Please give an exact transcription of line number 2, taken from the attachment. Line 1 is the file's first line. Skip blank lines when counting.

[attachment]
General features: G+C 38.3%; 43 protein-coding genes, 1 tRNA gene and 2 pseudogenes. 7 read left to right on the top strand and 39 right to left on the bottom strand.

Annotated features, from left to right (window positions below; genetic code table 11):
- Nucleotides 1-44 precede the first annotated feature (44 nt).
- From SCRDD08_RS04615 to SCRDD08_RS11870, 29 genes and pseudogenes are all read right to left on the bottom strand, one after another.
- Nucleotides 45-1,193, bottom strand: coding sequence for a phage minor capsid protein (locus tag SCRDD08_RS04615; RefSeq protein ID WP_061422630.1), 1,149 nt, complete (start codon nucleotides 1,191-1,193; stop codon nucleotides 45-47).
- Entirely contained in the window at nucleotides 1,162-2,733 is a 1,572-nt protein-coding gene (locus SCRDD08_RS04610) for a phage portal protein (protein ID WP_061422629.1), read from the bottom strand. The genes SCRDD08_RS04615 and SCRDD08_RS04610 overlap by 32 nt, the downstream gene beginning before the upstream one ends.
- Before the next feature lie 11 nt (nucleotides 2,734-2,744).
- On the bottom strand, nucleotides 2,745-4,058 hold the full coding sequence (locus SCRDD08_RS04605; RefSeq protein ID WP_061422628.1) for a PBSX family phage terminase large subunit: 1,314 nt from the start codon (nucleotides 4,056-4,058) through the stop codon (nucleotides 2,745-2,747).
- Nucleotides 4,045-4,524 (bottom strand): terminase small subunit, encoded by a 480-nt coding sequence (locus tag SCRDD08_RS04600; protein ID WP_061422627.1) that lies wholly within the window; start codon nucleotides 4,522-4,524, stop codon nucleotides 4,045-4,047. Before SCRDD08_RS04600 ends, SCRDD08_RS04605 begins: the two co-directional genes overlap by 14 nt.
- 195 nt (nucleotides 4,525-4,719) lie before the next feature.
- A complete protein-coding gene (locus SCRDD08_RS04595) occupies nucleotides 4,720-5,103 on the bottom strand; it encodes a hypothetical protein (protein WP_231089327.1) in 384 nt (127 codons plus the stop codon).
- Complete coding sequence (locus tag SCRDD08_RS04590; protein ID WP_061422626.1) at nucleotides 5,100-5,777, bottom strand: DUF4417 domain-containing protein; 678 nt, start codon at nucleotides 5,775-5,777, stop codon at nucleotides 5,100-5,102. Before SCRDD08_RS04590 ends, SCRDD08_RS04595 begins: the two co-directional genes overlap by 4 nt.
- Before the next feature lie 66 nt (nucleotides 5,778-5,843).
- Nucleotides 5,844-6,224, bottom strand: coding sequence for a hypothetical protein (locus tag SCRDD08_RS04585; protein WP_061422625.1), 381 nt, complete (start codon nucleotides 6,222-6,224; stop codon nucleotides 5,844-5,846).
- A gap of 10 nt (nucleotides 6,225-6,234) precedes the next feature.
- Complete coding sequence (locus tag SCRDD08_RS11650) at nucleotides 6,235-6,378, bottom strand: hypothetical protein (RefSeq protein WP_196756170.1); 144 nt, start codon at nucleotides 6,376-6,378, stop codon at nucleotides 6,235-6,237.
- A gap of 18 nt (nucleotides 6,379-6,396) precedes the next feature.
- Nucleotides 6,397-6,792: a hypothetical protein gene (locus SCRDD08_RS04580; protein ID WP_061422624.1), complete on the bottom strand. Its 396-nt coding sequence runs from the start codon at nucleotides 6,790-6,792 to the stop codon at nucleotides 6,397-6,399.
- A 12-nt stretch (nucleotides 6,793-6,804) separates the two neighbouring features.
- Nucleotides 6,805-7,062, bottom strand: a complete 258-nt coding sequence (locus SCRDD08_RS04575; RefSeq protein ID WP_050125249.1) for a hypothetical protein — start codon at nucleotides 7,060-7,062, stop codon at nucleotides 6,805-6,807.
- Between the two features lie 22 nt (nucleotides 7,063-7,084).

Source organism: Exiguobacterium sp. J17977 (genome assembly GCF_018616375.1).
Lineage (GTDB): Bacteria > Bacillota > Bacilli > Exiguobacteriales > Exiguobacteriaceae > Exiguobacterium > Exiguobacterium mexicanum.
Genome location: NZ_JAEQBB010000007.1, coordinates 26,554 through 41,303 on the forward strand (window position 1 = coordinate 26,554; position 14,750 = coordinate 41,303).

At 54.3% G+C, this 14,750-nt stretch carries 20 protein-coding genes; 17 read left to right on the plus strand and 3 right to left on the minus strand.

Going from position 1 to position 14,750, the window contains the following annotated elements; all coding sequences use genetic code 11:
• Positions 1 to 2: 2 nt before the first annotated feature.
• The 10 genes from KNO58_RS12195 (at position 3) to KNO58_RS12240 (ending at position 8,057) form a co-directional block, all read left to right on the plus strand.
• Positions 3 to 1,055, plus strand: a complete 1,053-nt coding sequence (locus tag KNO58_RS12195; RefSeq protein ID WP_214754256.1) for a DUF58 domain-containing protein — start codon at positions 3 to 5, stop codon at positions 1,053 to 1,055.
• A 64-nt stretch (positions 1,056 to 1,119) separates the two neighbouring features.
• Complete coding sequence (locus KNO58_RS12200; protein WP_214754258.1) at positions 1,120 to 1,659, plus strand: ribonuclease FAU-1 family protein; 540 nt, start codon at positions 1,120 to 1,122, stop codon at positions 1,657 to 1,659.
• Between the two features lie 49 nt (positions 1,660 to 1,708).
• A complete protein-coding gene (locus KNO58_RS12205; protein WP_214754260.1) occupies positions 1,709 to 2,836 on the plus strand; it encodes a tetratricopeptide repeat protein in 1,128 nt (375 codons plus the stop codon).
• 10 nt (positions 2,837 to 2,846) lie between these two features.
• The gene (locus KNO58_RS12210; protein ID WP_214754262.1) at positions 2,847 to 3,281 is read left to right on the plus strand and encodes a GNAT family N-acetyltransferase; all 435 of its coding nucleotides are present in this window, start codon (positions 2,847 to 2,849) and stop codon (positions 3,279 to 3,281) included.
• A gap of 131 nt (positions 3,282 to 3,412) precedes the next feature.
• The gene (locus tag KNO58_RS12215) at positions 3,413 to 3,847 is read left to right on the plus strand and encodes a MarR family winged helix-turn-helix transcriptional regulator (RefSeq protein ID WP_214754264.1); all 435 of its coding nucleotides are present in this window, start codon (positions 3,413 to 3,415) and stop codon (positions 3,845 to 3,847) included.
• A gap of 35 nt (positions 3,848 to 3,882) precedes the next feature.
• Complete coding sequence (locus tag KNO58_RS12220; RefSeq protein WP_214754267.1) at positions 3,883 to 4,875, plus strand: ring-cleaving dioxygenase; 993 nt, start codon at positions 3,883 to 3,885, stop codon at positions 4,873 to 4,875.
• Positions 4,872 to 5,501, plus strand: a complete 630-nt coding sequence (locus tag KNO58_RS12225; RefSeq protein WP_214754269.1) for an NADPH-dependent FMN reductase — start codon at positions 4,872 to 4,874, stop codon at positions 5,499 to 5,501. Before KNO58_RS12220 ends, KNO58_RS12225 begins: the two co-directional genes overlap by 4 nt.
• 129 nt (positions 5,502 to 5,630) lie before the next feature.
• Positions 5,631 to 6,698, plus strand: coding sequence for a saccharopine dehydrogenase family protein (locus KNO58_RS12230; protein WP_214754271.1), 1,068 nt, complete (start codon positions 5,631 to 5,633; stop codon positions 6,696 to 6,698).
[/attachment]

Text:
Annotated features, from left to right (window positions below; genetic code table 11):